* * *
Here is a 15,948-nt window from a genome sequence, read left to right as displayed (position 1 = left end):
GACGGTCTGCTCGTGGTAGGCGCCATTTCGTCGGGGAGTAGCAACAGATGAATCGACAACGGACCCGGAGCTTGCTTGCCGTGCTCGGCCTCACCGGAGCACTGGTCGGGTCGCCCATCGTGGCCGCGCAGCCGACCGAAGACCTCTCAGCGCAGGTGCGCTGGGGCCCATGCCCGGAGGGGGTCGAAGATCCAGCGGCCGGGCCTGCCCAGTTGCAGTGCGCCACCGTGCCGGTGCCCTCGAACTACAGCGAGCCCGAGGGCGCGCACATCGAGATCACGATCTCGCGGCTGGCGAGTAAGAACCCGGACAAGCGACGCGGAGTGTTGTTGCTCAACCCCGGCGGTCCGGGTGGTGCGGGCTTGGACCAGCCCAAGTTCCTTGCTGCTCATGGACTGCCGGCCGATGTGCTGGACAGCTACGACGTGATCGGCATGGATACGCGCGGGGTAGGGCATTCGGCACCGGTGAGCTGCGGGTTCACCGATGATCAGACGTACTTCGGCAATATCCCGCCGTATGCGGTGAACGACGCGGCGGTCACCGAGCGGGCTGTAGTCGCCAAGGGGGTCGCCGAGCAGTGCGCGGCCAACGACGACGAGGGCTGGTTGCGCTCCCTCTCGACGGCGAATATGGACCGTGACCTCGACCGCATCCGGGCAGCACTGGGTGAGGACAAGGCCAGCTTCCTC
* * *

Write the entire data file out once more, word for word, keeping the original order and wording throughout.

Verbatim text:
Here is a 15,948-nt window from a genome sequence, read left to right as displayed (position 1 = left end):
GACGGTCTGCTCGTGGTAGGCGCCATTTCGTCGGGGAGTAGCAACAGATGAATCGACAACGGACCCGGAGCTTGCTTGCCGTGCTCGGCCTCACCGGAGCACTGGTCGGGTCGCCCATCGTGGCCGCGCAGCCGACCGAAGACCTCTCAGCGCAGGTGCGCTGGGGCCCATGCCCGGAGGGGGTCGAAGATCCAGCGGCCGGGCCTGCCCAGTTGCAGTGCGCCACCGTGCCGGTGCCCTCGAACTACAGCGAGCCCGAGGGCGCGCACATCGAGATCACGATCTCGCGGCTGGCGAGTAAGAACCCGGACAAGCGACGCGGAGTGTTGTTGCTCAACCCCGGCGGTCCGGGTGGTGCGGGCTTGGACCAGCCCAAGTTCCTTGCTGCTCATGGACTGCCGGCCGATGTGCTGGACAGCTACGACGTGATCGGCATGGATACGCGCGGGGTAGGGCATTCGGCACCGGTGAGCTGCGGGTTCACCGATGATCAGACGTACTTCGGCAATATCCCGCCGTATGCGGTGAACGACGCGGCGGTCACCGAGCGGGCTGTAGTCGCCAAGGGGGTCGCCGAGCAGTGCGCGGCCAACGACGACGAGGGCTGGTTGCGCTCCCTCTCGACGGCGAATATGGACCGTGACCTCGACCGCATCCGGGCAGCACTGGGTGAGGACAAGGCCAGCTTCCTC